The group selected cultivars considered to be more or less tolerant to that type of stress and sequenced all the plants’ RNA and microRNA molecules that were being expressed. Now the researchers are conducting analyses to identify which genes are essential to protecting the plant from, or making it susceptible to, stress.
Another collaborative project presented at the event focuses on studying what, if any, impact the interaction between endocrine disrupters (substances capable of interfering in the action of various hormones important to the organism) and global warming has on the reproductive health of fish.
The study is led by Ricardo Hattori, of the São Paulo Agency for Agribusiness Technology (APTA), in the State of São Paulo, and Reynaldo Patiño, of the Department of Natural Resources Management at TTU.
“We already know that changes in water temperature can cause a change in the sex of fish. Warming, for example, can lead to conversion of an animal of the female sex into a male. Moreover, various aquatic systems are already full of contaminants with action similar to sex hormones, which can also have an influence on determining the sex of the fish,” Hattori explained.
According to the APTA scientist, it is still unclear what the combination of these two factors (endocrine disrupters and global warming) can cause in the animals. It is possible that one promotes the action of the other, or that one inhibits the action of the other. This is what the project is attempting to understand.
The social insects that belong to the family Membracidae, which take unusual forms, are the subject of the project led by Monica Tallarico Pupo, of the School of Pharmaceutical Sciences of Ribeirão Preto (FCFRP), at the University of São Paulo (USP), and by Amanda Brown, of the Department of Biological Sciences at TTU. The study seeks to understand the complex system of microorganisms that live symbiotically with these invertebrates, which have up to six distinct bacteria and intracellular fungi that interact and provide key metabolic functions to the host.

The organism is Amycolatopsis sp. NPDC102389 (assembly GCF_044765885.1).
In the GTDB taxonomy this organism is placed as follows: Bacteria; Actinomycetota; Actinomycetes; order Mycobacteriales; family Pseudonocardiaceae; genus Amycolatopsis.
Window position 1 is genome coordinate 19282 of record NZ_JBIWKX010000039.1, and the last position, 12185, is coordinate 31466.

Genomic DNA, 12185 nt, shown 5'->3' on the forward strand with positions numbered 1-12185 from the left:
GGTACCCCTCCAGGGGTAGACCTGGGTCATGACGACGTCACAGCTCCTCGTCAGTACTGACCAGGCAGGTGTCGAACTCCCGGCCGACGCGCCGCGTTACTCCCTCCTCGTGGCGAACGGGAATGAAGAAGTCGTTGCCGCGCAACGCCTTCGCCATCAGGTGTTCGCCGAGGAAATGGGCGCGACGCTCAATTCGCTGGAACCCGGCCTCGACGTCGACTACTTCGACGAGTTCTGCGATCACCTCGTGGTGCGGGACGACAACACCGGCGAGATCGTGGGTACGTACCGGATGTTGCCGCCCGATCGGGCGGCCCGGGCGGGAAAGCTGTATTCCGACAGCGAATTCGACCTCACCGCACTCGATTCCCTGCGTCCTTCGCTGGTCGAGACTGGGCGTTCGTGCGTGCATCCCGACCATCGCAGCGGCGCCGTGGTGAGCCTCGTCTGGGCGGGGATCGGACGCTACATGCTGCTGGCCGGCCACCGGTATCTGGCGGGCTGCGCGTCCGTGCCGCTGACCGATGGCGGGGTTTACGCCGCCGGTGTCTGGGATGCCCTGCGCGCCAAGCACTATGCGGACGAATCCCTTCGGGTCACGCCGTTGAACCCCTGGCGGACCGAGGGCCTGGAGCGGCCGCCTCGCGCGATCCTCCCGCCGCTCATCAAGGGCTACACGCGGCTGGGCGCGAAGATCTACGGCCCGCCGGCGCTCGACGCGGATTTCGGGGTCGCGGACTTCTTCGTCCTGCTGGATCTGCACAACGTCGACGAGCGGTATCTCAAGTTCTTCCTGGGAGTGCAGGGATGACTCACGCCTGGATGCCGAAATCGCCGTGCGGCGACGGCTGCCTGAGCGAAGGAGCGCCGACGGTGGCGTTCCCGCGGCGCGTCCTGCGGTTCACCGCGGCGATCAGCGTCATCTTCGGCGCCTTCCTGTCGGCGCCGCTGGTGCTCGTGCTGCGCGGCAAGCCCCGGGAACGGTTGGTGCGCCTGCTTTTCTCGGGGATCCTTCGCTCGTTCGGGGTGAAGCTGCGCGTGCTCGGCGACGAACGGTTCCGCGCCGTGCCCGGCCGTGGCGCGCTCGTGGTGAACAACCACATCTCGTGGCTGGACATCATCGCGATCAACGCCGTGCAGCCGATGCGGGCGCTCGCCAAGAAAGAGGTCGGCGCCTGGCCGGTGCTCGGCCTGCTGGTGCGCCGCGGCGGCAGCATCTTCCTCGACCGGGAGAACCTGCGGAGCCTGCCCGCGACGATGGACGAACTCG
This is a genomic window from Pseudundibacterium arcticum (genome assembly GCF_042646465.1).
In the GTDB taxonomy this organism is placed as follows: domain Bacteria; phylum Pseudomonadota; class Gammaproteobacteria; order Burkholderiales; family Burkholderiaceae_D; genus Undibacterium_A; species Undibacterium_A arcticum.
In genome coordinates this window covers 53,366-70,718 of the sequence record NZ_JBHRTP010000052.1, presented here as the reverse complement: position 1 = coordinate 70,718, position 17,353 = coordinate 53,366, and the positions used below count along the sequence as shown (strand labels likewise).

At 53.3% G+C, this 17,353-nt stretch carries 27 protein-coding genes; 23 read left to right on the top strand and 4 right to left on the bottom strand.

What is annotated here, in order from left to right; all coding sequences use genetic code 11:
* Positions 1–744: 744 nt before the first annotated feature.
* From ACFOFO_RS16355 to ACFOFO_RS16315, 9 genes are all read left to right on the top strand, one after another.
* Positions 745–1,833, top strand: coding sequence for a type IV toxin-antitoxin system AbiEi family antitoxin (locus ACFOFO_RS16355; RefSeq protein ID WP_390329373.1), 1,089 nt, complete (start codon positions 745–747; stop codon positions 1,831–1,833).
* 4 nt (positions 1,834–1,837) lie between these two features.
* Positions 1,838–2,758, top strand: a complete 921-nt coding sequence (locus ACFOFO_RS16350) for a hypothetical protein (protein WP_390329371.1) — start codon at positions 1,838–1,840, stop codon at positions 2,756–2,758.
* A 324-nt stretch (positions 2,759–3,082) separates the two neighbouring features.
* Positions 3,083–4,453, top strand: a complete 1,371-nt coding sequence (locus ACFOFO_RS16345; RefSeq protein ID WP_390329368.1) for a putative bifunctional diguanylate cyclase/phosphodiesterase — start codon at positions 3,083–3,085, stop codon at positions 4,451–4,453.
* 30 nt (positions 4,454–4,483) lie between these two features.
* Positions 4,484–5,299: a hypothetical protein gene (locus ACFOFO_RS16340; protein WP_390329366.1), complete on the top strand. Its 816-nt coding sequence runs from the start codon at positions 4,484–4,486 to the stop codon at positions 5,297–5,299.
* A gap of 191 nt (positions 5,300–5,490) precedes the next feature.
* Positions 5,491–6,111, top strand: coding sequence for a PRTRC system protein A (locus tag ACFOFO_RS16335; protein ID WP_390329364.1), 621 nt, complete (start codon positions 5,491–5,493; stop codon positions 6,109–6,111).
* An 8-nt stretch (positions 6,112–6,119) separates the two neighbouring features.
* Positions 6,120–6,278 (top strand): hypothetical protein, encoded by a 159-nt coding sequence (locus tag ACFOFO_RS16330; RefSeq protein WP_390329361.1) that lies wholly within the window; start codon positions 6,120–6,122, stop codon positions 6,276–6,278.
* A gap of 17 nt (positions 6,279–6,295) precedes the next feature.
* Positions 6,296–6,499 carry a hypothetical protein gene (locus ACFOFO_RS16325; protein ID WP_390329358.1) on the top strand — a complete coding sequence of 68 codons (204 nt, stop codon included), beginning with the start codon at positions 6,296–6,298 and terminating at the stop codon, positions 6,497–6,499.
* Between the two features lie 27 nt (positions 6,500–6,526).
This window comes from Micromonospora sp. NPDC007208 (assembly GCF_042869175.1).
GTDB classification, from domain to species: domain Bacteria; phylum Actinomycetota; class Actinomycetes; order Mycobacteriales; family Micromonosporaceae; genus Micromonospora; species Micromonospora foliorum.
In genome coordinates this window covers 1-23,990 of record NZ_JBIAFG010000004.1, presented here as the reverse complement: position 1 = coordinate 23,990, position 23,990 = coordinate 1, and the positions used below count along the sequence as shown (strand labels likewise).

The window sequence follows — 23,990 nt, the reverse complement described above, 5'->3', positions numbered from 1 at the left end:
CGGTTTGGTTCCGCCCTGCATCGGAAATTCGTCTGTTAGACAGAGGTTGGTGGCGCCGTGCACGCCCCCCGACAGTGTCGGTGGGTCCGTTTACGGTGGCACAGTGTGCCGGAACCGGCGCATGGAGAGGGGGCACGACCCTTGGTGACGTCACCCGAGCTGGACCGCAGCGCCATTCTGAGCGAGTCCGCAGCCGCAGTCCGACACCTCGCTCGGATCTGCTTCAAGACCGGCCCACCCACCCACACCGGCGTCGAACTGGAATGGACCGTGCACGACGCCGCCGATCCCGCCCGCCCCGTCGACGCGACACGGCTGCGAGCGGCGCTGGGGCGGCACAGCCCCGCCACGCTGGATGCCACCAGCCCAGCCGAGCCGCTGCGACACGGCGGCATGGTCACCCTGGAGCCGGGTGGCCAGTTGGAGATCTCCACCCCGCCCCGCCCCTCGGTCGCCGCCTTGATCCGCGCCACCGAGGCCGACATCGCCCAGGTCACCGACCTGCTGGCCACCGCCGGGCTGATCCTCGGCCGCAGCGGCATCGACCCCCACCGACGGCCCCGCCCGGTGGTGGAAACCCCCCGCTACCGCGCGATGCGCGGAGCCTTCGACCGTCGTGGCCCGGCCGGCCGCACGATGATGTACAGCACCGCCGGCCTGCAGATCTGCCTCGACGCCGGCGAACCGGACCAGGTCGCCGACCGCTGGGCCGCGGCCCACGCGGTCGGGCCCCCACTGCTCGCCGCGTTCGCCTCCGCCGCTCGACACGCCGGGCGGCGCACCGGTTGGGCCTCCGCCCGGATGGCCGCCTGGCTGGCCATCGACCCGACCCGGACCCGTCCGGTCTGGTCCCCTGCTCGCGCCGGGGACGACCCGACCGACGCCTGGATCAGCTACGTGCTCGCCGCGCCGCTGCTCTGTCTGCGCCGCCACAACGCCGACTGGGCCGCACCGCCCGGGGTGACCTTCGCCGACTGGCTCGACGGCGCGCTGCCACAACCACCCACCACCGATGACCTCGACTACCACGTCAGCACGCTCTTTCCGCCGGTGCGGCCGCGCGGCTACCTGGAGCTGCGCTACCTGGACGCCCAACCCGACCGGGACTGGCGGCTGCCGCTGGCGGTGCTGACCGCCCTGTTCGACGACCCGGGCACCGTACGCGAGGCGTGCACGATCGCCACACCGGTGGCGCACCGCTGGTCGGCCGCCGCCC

According to Pupo, the ultimate goal is to identify potential new therapeutic agents for diseases that affect humans.
Professor Chris Rock, of the Department of Biological Sciences at TTU presented his project conducted in collaboration with Ivan de Godoy Maia, of São Paulo State University (Unesp) in Botucatu, in the State of São Paulo. They are investigating the genes involved in the production of bioactive compounds such as anthocyanins in plants.
Andrea Jackowski, of the Federal University of São Paulo (Unifesp) and her colleagues at TTU, presented the collaborative project aimed at studying the effects of toxic stress on the neurodevelopment, cognition and socioemotional aspects of children and adolescents in Brazil and the United States (more information available at: http://agencia.fapesp.br/24636/.
For their part, Naima Moustaid-Moussa, of the Obesity Research Cluster at TTU, and Theresa Ramalho, of the Biomedical Sciences Institute of the University of São Paulo (ICB-USP), talked about a study that seeks to understand the mechanisms through which omega-3 fatty acids protect laboratory animals, subjected to high fat diets, against the development of metabolic and inflammatory disorders. The study is also led by ICB-USP Professor Sônia Jancar.